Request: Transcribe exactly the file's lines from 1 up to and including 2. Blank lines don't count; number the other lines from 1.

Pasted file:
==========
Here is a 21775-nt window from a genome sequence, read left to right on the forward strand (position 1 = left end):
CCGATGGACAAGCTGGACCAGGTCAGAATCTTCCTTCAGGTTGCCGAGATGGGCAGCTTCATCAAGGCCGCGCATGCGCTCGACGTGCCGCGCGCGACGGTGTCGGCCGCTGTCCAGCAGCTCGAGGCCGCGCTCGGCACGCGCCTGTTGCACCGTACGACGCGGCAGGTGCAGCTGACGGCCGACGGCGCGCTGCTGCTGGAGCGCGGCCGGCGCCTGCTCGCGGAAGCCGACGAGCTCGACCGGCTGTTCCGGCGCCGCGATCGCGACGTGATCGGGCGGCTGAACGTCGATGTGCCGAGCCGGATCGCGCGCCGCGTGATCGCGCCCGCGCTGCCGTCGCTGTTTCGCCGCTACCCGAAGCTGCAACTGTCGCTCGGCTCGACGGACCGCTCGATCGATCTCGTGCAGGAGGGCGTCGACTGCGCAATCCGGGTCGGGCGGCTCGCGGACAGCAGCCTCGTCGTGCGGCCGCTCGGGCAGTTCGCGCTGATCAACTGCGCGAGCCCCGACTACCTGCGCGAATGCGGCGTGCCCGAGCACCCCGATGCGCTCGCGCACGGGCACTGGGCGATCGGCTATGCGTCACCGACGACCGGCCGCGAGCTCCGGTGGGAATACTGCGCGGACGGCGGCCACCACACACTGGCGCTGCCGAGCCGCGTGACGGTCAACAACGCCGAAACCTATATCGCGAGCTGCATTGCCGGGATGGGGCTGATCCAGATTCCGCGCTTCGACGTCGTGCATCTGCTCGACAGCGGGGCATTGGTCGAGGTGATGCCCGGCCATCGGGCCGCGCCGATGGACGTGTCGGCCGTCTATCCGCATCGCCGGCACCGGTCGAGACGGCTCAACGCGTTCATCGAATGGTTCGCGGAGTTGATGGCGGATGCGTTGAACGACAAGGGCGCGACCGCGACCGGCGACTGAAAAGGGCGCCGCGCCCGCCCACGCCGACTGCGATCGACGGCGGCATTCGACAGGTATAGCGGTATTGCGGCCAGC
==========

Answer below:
Here is a 21775-nt window from a genome sequence, read left to right on the forward strand (position 1 = left end):
CCGATGGACAAGCTGGACCAGGTCAGAATCTTCCTTCAGGTTGCCGAGATGGGCAGCTTCATCAAGGCCGCGCATGCGCTCGACGTGCCGCGCGCGACGGTGTCGGCCGCTGTCCAGCAGCTCGAGGCCGCGCTCGGCACGCGCCTGTTGCACCGTACGACGCGGCAGGTGCAGCTGACGGCCGACGGCGCGCTGCTGCTGGAGCGCGGCCGGCGCCTGCTCGCGGAAGCCGACGAGCTCGACCGGCTGTTCCGGCGCCGCGATCGCGACGTGATCGGGCGGCTGAACGTCGATGTGCCGAGCCGGATCGCGCGCCGCGTGATCGCGCCCGCGCTGCCGTCGCTGTTTCGCCGCTACCCGAAGCTGCAACTGTCGCTCGGCTCGACGGACCGCTCGATCGATCTCGTGCAGGAGGGCGTCGACTGCGCAATCCGGGTCGGGCGGCTCGCGGACAGCAGCCTCGTCGTGCGGCCGCTCGGGCAGTTCGCGCTGATCAACTGCGCGAGCCCCGACTACCTGCGCGAATGCGGCGTGCCCGAGCACCCCGATGCGCTCGCGCACGGGCACTGGGCGATCGGCTATGCGTCACCGACGACCGGCCGCGAGCTCCGGTGGGAATACTGCGCGGACGGCGGCCACCACACACTGGCGCTGCCGAGCCGCGTGACGGTCAACAACGCCGAAACCTATATCGCGAGCTGCATTGCCGGGATGGGGCTGATCCAGATTCCGCGCTTCGACGTCGTGCATCTGCTCGACAGCGGGGCATTGGTCGAGGTGATGCCCGGCCATCGGGCCGCGCCGATGGACGTGTCGGCCGTCTATCCGCATCGCCGGCACCGGTCGAGACGGCTCAACGCGTTCATCGAATGGTTCGCGGAGTTGATGGCGGATGCGTTGAACGACAAGGGCGCGACCGCGACCGGCGACTGAAAAGGGCGCCGCGCCCGCCCACGCCGACTGCGATCGACGGCGGCATTCGACAGGTATAGCGGTATTGCGGCCAGC